You’ve likely used AI for digital advertising, given how it powers Google’s assembly of search ads.
But are you using generative AI to develop content for advertising?
Reuters recently reported about some of the biggest advertisers using generative AI to cut costs and increase productivity. But what’s really going on?
CMI’s chief strategy advisor Robert Rose discusses how generative AI contributes – and what it doesn’t – to digital advertising. Watch it below, or keep reading for the highlights:
Automated forms of AI or algorithmic creation of advertising have been around for a long time. Almost 10 years ago, one of Robert’s marketing heroes, Julie Fleischer, used content marketing at Kraft Foods to track over 22,000 attributes of more than 100 million annual visitors to their websites. They used that data to automatically create millions of dynamically assembled advertisements to targeted people.
In 2023, the conversation centers on generative AI and how big brands use it to cut costs and time from their advertising programs. But is it all just a gimmick? Or, to paraphrase the Reuters headline, is it from “Mad Men and Women to Machines?”
Despite the wariness of security and copyright risks, many of the world’s biggest advertisers use generative AI to create content that delivers more successful advertising campaigns.
Robert says while the use cases detailed in the article are a bit outdated, they highlight the real value of AI and what it is not in this approach to advertising creative.
The first campaign came from Mondelez International for its Cadbury brand in India. It used AI-generated voice and face technology featuring Bollywood superstar Shah Ruh Khan. Small businesses selling Cadbury used a microsite to generate a version of the ad where the star mentioned their store by name. Some 2,000 stores created 130,000 ads for digital channels.
“It’s similar to what Julie did at Kraft 10 years ago. You iterate thousands of versions of the ad at scale and on demand. That saves a ton of money on producing the creative in the ads,” Robert says, noting Coca-Cola did this not that long ago.
Side note: The Cadbury campaign raises a worrying concern. Robert says, “Letting a huge movie star provide a testimonial for any local business that fills in the blank? What could possibly go wrong with that?”
Reuters included a second example of AI-generated advertising – the newsjacking campaign for Nestle’s Laitiere (Milkmaid) yogurt and dairy brand. It created a riff on Amsterdam’s Rijksmuseum use of X-rays to show objects hidden behind Vermeer’s painting The Milkmaid.
Nestle’s agency WPP used OpenAI’s DALL-E2 to generate “imagined” scenes outside the borders of Vermeer’s painting. It developed almost 1,000 iterations and succeeded in creating around 700,000 Euros of media value. But the real story was how much they saved in cost and time by not having humans create all those images.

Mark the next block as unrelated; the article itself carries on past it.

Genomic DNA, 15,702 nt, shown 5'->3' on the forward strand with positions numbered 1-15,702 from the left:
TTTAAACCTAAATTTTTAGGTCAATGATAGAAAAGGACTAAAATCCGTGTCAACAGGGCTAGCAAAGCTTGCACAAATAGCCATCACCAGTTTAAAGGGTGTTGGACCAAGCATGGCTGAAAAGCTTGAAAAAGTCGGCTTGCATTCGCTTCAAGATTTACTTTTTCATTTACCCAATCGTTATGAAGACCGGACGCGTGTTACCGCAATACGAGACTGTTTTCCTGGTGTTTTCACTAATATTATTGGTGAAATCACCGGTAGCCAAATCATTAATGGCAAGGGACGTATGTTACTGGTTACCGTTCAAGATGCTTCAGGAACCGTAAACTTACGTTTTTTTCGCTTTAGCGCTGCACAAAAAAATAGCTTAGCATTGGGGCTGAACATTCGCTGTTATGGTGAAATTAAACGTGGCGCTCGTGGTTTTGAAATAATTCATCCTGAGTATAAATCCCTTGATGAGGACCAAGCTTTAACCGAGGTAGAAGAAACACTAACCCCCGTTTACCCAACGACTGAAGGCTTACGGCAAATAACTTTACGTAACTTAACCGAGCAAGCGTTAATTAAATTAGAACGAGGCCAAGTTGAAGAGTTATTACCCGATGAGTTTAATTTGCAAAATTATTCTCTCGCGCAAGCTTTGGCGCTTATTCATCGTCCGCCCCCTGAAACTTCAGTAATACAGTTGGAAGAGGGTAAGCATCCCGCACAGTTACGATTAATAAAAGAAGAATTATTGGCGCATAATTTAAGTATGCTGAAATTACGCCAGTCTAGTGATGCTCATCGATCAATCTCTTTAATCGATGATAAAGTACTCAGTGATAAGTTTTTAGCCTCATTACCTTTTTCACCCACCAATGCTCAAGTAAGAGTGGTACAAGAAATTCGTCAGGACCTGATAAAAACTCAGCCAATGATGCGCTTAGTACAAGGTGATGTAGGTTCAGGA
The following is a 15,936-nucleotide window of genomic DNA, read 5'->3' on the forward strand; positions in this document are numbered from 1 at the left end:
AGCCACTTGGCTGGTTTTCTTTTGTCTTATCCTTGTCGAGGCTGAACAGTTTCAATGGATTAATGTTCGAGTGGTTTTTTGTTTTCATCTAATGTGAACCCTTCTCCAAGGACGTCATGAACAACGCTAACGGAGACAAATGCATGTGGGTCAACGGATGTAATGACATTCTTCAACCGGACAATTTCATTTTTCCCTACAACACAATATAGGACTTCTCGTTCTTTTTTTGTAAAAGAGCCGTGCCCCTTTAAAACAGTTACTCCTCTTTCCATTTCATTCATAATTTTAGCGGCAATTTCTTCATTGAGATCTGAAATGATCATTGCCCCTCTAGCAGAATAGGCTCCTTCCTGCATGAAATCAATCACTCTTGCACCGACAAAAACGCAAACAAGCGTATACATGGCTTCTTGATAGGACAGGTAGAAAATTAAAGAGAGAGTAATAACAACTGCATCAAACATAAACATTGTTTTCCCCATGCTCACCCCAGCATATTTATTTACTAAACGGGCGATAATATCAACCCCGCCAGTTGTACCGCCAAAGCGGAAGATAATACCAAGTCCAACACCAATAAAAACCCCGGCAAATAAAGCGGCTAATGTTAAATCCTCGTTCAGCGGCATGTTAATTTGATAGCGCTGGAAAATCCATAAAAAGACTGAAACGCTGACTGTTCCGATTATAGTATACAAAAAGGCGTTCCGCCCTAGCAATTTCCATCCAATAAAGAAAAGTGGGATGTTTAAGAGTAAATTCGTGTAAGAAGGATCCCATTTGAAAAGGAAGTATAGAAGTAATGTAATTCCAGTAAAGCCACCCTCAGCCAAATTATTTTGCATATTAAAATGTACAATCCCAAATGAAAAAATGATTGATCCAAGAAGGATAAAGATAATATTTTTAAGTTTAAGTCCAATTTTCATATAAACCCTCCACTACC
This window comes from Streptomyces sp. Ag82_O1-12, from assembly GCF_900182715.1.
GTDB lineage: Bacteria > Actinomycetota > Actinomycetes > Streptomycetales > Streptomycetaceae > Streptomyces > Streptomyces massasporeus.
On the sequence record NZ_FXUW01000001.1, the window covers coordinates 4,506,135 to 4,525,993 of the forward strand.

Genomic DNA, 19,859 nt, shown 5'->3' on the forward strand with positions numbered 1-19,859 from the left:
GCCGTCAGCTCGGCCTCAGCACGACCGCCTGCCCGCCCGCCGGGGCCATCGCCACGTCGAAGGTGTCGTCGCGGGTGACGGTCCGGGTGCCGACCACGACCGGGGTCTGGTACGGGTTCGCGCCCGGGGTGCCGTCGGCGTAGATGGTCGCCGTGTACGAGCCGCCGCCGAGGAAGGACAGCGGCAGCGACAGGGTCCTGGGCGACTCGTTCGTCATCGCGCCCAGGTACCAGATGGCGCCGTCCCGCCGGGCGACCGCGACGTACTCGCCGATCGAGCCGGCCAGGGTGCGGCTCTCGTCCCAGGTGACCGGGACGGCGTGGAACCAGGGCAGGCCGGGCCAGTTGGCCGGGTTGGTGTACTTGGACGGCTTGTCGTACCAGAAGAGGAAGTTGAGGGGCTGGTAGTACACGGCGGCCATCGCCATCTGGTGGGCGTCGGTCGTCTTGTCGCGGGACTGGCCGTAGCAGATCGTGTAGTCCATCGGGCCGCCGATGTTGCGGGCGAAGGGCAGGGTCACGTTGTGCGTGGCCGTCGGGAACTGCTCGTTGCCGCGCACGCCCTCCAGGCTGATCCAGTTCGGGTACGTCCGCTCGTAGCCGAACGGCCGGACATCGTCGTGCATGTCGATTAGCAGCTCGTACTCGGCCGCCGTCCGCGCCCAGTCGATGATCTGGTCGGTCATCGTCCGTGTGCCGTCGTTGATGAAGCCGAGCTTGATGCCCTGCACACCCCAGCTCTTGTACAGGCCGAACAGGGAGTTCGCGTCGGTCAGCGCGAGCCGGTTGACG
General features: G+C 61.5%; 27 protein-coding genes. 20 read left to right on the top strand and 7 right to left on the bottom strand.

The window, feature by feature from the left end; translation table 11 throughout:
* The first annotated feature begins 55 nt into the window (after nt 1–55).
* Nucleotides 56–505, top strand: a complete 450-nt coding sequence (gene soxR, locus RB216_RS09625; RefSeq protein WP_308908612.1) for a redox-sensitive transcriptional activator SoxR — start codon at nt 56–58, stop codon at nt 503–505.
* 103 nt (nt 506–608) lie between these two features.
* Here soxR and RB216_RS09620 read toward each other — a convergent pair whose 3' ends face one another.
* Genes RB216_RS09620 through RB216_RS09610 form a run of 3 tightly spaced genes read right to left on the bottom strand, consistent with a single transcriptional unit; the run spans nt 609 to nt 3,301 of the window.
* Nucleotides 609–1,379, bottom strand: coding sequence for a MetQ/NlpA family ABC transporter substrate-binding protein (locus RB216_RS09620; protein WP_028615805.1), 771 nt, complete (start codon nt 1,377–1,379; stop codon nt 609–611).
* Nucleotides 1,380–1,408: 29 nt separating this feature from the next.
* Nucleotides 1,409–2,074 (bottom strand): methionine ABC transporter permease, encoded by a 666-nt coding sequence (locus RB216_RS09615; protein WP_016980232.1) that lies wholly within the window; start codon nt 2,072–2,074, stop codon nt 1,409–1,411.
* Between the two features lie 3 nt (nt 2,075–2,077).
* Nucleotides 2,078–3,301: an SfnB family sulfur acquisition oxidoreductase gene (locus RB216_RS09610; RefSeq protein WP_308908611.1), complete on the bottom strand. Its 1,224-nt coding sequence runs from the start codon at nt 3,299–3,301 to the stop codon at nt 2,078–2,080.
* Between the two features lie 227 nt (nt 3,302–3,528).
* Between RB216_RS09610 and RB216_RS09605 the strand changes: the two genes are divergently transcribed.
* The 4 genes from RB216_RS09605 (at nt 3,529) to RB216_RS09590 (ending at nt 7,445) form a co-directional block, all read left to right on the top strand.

HubSpot recently used AI to design ads for its The Hustle newsletter. The campaign reduced the cost of subscriber acquisition by 300% because it saved the cost of designing the ad imagery.
“These campaigns are interesting experiments. To paraphrase one of my favorite shows, Friday Night Lights, we should have clear eyes and full hearts about what is being done and where the real value is being generated,” Robert says.
CMI’s latest career-focused research (registration required) shows content practitioners are very worried about how generative AI will devalue their skills. The two most frequently cited worries were “less respect for skilled writers” and “writing/editing being viewed as a commodity.”
But the generative-AI creative campaigns for Cadbury, Nestle, and HubSpot didn’t really do that. “All of them needed a human to create the content idea. They needed another human to edit it into shape. And they needed another human to focus on the creative production of what it would look like,” Robert says. “Technology was only used to scale the expression of that content.”
That’s how the technology worked in the pre-AI days, too. Think about photo editing advanced by Adobe Photoshop, film cameras evolution to digital cameras, paste-up layout processes to desktop publishing software, etc.
“Great marketing creators are always needed at the table,” Robert says.
As content creators, marketing practitioners, creative artists, you have the ideas and give context to the multiple iterations created by AI to work in the moment. It’s something only you can do right now.
Howard Gossage, a character on the hit Mad Men TV show, said it best: “Nobody reads advertising. People read what interests them, and sometimes it’s an ad.”
It is your job to use the generative AI tools, get good at them, and evolve so you can use them the right way to better express your interesting things – and sometimes, that will be an ad.
What do you think? Is your AI a better idea person than you – or your team? Or do you use AI to simply scale up the expression of those great ideas? Let us know in the comments.
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Cover image by Joseph Kalinowski/Content Marketing Institute
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